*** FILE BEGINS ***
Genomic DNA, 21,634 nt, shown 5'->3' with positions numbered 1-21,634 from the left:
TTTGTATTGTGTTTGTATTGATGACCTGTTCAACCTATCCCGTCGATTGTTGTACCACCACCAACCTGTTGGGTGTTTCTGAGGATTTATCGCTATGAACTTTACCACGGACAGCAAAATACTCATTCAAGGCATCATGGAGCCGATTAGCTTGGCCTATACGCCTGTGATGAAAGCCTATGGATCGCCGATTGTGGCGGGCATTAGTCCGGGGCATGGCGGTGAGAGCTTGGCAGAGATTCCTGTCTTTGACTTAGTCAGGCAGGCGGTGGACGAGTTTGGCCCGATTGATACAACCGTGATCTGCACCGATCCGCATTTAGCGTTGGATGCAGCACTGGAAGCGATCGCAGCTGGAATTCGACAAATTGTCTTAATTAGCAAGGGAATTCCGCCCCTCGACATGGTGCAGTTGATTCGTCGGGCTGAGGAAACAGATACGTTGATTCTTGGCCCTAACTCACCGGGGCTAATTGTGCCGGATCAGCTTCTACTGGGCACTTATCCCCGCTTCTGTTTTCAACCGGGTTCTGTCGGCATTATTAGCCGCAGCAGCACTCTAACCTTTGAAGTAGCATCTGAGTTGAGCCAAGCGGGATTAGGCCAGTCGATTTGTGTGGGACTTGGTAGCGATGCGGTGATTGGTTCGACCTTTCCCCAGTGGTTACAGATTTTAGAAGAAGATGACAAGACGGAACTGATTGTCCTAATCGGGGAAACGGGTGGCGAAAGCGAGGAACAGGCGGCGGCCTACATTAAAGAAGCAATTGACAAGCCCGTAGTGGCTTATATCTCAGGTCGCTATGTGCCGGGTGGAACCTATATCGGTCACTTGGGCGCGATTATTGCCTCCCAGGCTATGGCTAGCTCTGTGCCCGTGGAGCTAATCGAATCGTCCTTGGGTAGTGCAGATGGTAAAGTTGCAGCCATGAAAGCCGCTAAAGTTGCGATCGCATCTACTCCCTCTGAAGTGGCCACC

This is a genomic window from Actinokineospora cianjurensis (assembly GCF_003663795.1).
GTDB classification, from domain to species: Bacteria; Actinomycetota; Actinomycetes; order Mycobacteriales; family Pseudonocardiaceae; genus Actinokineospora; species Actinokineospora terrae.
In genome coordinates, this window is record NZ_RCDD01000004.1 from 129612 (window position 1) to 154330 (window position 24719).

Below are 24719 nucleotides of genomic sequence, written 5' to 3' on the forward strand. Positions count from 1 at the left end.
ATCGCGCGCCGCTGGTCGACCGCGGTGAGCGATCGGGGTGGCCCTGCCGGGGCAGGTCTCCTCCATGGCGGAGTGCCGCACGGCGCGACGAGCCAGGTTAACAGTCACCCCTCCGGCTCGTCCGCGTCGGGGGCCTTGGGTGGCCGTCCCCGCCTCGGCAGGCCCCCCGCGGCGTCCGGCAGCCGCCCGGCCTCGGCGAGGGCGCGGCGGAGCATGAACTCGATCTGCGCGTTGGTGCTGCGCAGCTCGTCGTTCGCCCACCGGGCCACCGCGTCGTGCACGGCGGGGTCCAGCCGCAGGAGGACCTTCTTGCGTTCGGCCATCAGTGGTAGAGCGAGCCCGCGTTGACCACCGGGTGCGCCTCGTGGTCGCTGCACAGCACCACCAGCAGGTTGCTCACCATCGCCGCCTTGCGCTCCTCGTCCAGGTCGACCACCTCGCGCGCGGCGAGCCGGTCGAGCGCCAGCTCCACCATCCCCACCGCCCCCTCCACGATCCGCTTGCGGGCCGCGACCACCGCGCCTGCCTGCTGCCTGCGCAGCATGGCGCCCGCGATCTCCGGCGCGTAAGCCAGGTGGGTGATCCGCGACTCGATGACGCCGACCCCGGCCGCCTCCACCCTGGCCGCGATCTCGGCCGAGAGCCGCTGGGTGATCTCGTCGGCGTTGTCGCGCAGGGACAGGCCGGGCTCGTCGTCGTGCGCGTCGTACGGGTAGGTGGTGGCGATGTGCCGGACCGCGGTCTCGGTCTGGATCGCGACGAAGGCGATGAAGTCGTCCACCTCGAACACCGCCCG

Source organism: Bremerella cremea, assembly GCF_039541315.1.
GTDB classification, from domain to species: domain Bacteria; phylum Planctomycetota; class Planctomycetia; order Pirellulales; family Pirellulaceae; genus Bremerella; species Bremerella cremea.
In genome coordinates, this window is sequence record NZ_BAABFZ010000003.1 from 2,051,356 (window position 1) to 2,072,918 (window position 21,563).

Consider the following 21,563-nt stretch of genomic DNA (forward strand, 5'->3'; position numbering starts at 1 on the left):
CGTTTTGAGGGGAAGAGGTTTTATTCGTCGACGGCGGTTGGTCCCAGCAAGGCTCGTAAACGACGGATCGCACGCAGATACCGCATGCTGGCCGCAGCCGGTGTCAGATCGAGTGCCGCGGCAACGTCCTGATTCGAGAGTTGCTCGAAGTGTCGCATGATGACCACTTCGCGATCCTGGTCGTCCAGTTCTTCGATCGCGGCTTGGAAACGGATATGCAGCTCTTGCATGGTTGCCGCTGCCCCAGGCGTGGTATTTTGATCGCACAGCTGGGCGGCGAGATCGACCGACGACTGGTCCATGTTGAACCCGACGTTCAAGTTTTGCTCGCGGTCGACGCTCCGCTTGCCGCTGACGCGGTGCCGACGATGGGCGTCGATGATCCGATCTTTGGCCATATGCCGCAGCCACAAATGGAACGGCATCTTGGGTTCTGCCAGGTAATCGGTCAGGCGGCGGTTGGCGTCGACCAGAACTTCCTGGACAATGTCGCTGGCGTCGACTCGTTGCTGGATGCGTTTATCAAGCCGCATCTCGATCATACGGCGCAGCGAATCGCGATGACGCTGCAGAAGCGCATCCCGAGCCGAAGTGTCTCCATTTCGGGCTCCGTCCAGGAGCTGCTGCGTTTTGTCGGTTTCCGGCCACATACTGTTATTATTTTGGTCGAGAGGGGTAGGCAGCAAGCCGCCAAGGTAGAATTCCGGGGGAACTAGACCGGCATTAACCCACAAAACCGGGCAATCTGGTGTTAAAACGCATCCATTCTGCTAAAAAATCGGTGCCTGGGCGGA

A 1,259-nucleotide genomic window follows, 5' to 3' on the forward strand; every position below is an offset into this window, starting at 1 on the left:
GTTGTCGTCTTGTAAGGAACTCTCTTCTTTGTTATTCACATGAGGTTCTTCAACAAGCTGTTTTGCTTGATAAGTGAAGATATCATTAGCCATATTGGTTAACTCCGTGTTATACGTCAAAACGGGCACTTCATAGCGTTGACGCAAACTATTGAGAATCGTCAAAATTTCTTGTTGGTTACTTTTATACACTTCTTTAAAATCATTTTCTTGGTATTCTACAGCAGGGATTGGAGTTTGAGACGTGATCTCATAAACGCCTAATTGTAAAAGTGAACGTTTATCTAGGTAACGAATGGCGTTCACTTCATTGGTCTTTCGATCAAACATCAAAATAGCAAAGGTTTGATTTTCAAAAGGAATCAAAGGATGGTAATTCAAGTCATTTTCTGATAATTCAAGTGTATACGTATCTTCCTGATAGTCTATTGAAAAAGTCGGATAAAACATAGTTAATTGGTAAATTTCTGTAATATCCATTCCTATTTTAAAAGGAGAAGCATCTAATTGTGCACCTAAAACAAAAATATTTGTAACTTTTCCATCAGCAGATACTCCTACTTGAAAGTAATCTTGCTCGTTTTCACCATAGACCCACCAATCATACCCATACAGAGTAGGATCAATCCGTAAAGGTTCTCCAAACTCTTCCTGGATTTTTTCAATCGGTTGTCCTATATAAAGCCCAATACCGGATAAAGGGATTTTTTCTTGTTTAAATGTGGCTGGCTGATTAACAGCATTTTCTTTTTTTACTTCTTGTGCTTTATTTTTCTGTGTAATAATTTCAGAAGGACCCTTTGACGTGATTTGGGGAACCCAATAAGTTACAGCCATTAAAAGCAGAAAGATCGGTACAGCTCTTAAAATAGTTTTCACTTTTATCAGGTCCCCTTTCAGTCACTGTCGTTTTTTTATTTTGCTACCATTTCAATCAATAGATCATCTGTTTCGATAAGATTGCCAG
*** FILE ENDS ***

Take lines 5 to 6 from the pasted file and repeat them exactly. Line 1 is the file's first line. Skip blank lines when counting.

In genome coordinates, this window is record NZ_RCDD01000004.1 from 129612 (window position 1) to 154330 (window position 24719).

Below are 24719 nucleotides of genomic sequence, written 5' to 3' on the forward strand. Positions count from 1 at the left end.